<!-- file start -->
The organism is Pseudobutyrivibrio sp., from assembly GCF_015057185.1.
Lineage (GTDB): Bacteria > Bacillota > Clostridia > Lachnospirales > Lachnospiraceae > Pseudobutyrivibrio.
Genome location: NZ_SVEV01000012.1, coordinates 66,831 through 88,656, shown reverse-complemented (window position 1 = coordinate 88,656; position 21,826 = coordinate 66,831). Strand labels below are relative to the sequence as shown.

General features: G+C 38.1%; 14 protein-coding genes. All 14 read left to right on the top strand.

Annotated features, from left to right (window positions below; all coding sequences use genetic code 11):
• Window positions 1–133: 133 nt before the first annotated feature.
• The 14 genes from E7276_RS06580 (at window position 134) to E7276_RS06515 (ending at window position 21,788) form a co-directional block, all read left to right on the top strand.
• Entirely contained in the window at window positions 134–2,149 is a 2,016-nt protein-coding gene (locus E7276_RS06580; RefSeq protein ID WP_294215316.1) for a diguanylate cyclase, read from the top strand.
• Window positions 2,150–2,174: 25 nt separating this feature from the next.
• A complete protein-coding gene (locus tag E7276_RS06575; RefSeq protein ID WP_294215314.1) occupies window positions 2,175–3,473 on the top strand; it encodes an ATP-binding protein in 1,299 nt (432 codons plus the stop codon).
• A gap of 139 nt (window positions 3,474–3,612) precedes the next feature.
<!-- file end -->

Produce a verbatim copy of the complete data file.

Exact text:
The organism is Pseudobutyrivibrio sp., from assembly GCF_015057185.1.
Lineage (GTDB): Bacteria > Bacillota > Clostridia > Lachnospirales > Lachnospiraceae > Pseudobutyrivibrio.
Genome location: NZ_SVEV01000012.1, coordinates 66,831 through 88,656, shown reverse-complemented (window position 1 = coordinate 88,656; position 21,826 = coordinate 66,831). Strand labels below are relative to the sequence as shown.

General features: G+C 38.1%; 14 protein-coding genes. All 14 read left to right on the top strand.

Annotated features, from left to right (window positions below; all coding sequences use genetic code 11):
• Window positions 1–133: 133 nt before the first annotated feature.
• The 14 genes from E7276_RS06580 (at window position 134) to E7276_RS06515 (ending at window position 21,788) form a co-directional block, all read left to right on the top strand.
• Entirely contained in the window at window positions 134–2,149 is a 2,016-nt protein-coding gene (locus E7276_RS06580; RefSeq protein ID WP_294215316.1) for a diguanylate cyclase, read from the top strand.
• Window positions 2,150–2,174: 25 nt separating this feature from the next.
• A complete protein-coding gene (locus tag E7276_RS06575; RefSeq protein ID WP_294215314.1) occupies window positions 2,175–3,473 on the top strand; it encodes an ATP-binding protein in 1,299 nt (432 codons plus the stop codon).
• A gap of 139 nt (window positions 3,474–3,612) precedes the next feature.